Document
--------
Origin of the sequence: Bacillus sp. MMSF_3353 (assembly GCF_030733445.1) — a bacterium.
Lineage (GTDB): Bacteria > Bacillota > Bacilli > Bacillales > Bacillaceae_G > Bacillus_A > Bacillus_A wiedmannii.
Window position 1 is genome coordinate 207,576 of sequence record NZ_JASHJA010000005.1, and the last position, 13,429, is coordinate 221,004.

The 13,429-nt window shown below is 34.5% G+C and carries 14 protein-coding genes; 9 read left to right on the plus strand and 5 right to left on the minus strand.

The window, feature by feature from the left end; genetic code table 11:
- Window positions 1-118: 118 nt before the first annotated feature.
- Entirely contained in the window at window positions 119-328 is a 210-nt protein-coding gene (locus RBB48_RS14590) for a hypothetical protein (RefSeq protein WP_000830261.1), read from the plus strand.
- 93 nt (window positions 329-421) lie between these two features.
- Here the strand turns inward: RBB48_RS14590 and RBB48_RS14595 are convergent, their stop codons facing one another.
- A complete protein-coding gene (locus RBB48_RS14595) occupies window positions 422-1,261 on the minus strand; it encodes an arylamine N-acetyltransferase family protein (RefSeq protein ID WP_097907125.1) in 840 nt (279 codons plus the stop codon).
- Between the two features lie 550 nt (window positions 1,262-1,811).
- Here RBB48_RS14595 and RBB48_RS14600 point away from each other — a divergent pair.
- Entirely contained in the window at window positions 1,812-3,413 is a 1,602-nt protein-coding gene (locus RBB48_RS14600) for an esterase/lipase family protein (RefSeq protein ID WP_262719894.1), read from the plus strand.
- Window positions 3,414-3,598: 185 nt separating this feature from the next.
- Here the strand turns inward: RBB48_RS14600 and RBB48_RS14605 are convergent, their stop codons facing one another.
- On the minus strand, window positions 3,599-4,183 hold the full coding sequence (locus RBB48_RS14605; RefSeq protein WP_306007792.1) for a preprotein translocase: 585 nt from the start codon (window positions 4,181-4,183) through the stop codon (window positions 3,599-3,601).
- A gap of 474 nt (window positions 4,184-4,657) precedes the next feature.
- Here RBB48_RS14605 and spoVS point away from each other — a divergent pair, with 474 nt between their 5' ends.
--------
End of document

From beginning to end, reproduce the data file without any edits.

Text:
Origin of the sequence: Bacillus sp. MMSF_3353 (assembly GCF_030733445.1) — a bacterium.
Lineage (GTDB): Bacteria > Bacillota > Bacilli > Bacillales > Bacillaceae_G > Bacillus_A > Bacillus_A wiedmannii.
Window position 1 is genome coordinate 207,576 of sequence record NZ_JASHJA010000005.1, and the last position, 13,429, is coordinate 221,004.

The 13,429-nt window shown below is 34.5% G+C and carries 14 protein-coding genes; 9 read left to right on the plus strand and 5 right to left on the minus strand.

The window, feature by feature from the left end; genetic code table 11:
- Window positions 1-118: 118 nt before the first annotated feature.
- Entirely contained in the window at window positions 119-328 is a 210-nt protein-coding gene (locus RBB48_RS14590) for a hypothetical protein (RefSeq protein WP_000830261.1), read from the plus strand.
- 93 nt (window positions 329-421) lie between these two features.
- Here the strand turns inward: RBB48_RS14590 and RBB48_RS14595 are convergent, their stop codons facing one another.
- A complete protein-coding gene (locus RBB48_RS14595) occupies window positions 422-1,261 on the minus strand; it encodes an arylamine N-acetyltransferase family protein (RefSeq protein ID WP_097907125.1) in 840 nt (279 codons plus the stop codon).
- Between the two features lie 550 nt (window positions 1,262-1,811).
- Here RBB48_RS14595 and RBB48_RS14600 point away from each other — a divergent pair.
- Entirely contained in the window at window positions 1,812-3,413 is a 1,602-nt protein-coding gene (locus RBB48_RS14600) for an esterase/lipase family protein (RefSeq protein ID WP_262719894.1), read from the plus strand.
- Window positions 3,414-3,598: 185 nt separating this feature from the next.
- Here the strand turns inward: RBB48_RS14600 and RBB48_RS14605 are convergent, their stop codons facing one another.
- On the minus strand, window positions 3,599-4,183 hold the full coding sequence (locus RBB48_RS14605; RefSeq protein WP_306007792.1) for a preprotein translocase: 585 nt from the start codon (window positions 4,181-4,183) through the stop codon (window positions 3,599-3,601).
- A gap of 474 nt (window positions 4,184-4,657) precedes the next feature.
- Here RBB48_RS14605 and spoVS point away from each other — a divergent pair, with 474 nt between their 5' ends.